August / September 2015 - Vol. 81

father with son and
 The Role of Fatherhood in Faith, Family, and Culture
by Dr. Paul Vitz
The following interview by Culture of Life with Dr. Paul Vitz, Professor and Senior Scholar at the Institute for the Psychological Sciences in Arlington, Virginia, USA and author of the book, Faith of the Fatherless: The Psychology of Atheism, discusses the role of fatherhood in faith, family and culture.
Faith of the Fatherless

CLF: Dr. Vitz, in your recent work “Faith of the Fatherless” you wrote about the role of fathers in the development of their children. How did this interest in the role of fathers in family life come to interest you as a psychologist?

“Well, it came partly because of my personal life. I have six children and so people began to ask me about what it was like to be a father of six. And because one’s own experience is not always the same as others, I looked into the research on fatherhood. What I found was mostly on the negative effect of divorce, on children with the father leaving the family. However, the questions I received from others often related to other issues and so I began to look at the research related to other topics.”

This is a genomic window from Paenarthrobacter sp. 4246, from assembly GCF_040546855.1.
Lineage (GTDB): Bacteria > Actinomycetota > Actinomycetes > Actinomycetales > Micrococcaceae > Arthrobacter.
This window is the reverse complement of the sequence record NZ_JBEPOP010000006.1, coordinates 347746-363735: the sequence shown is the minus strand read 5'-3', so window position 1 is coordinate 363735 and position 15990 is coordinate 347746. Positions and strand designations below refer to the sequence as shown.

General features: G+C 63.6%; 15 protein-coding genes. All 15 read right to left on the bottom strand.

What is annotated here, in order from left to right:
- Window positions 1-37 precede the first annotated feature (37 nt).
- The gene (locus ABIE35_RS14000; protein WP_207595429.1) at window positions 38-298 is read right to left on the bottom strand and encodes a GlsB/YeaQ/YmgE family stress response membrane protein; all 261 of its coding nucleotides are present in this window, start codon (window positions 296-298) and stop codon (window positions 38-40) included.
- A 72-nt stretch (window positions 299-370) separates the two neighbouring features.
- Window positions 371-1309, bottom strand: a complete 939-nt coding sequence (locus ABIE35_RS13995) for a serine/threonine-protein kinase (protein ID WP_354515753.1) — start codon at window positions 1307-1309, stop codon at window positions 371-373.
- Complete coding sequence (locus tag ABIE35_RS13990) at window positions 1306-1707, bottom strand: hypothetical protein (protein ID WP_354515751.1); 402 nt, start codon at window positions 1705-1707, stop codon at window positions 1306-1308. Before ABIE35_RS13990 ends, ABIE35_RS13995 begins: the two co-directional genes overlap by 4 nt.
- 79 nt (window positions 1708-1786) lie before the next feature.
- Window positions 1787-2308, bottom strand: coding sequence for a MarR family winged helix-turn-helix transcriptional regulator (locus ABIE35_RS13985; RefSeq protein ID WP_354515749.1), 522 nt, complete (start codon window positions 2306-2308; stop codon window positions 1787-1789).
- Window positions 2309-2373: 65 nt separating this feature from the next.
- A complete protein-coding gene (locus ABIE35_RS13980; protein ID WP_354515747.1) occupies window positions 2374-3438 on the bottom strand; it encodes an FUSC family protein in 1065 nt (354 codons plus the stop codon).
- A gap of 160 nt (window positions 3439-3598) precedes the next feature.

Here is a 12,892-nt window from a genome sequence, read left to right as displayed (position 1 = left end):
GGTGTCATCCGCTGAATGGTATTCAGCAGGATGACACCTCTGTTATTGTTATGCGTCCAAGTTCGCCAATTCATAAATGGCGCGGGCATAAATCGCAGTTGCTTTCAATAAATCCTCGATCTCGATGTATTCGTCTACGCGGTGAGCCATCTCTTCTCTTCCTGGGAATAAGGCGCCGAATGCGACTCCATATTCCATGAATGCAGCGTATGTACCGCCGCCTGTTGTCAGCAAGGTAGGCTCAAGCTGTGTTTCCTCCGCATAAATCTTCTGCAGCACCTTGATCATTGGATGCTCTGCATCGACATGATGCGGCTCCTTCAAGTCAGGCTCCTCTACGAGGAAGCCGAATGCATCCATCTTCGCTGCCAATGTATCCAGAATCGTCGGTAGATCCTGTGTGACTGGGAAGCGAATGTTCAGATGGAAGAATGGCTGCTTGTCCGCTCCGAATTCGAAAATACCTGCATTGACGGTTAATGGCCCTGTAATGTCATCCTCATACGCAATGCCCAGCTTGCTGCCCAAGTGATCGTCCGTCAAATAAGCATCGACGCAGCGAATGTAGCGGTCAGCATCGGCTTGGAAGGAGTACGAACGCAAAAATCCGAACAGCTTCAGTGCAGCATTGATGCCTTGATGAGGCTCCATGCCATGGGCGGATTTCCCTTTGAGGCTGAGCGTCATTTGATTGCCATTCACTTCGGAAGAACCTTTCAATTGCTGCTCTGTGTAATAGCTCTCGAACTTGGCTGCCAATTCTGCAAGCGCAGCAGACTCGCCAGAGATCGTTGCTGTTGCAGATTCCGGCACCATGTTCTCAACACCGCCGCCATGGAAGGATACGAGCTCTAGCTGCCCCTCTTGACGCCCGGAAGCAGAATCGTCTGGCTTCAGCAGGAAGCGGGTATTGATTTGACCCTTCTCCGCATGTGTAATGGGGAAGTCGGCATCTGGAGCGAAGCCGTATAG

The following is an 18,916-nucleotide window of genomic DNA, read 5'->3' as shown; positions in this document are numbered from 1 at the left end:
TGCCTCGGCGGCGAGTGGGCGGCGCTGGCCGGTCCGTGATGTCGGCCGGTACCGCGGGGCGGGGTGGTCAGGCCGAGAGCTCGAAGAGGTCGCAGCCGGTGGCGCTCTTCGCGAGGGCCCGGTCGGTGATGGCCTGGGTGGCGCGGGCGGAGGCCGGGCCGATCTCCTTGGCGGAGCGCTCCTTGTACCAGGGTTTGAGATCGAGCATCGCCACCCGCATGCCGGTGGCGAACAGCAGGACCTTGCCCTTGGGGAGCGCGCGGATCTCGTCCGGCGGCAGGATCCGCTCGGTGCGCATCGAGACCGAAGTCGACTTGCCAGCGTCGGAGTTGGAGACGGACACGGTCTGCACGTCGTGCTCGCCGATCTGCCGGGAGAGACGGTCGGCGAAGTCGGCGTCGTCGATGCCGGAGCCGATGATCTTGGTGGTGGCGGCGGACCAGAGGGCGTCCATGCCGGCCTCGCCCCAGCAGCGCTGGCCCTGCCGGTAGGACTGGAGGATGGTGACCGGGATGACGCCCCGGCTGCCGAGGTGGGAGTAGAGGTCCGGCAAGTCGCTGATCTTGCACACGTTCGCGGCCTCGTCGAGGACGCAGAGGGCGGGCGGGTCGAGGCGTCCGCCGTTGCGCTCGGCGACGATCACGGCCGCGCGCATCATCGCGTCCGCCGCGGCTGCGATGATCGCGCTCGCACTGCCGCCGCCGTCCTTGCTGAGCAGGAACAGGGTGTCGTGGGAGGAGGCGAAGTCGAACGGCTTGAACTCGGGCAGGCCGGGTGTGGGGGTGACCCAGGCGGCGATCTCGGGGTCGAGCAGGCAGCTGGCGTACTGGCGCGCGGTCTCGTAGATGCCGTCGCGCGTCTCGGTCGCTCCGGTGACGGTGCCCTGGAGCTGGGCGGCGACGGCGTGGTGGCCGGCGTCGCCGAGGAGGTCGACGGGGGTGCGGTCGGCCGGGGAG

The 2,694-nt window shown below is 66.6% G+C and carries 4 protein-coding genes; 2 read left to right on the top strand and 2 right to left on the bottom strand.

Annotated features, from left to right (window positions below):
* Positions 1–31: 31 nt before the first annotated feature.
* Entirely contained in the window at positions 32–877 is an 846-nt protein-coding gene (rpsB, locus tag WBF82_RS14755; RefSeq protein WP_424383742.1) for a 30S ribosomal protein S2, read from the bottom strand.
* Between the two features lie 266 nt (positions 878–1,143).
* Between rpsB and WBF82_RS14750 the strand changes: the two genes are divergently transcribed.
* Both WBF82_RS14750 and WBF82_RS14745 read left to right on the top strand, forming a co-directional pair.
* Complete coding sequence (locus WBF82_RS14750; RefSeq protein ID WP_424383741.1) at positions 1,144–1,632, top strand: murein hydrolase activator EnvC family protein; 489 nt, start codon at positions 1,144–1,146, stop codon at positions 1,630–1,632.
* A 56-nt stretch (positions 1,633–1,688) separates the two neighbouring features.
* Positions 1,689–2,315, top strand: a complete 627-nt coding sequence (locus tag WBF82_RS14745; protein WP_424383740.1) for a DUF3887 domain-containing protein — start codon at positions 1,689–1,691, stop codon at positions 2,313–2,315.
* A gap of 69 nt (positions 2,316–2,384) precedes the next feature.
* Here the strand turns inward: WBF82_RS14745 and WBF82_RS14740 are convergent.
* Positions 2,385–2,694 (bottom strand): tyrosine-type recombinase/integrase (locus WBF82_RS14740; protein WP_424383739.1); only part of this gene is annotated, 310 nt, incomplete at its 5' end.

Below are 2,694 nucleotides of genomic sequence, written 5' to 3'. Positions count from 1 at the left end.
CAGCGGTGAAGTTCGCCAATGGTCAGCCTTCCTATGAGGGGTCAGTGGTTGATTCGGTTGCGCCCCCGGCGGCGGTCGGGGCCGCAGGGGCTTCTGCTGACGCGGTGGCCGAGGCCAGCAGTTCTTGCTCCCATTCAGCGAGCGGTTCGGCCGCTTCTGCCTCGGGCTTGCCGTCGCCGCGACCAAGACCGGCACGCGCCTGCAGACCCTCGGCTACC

CLF: With regard to prominent atheists having absent or difficult relationships with their fathers, could you talk about what led you to make this interesting connection?
“It began with reading Freud who made an off-hand comment that it is common for a young person to lose their belief in God when they lose respect for their own father. Freud never followed this up although it fit his own life.  I noticed when reading biographical material of the lives other atheists, not ordinary run-of-the-mill atheists but those who were adamant and public in their unbelief that bad fathers or dead fathers were extremely common. No one seemed to have looked at this. This is covered in detail in my book “Sigmund Freud’s Christian Unconscious”.

                              reading Bible to his children

Fathers are essential to the development of faith in children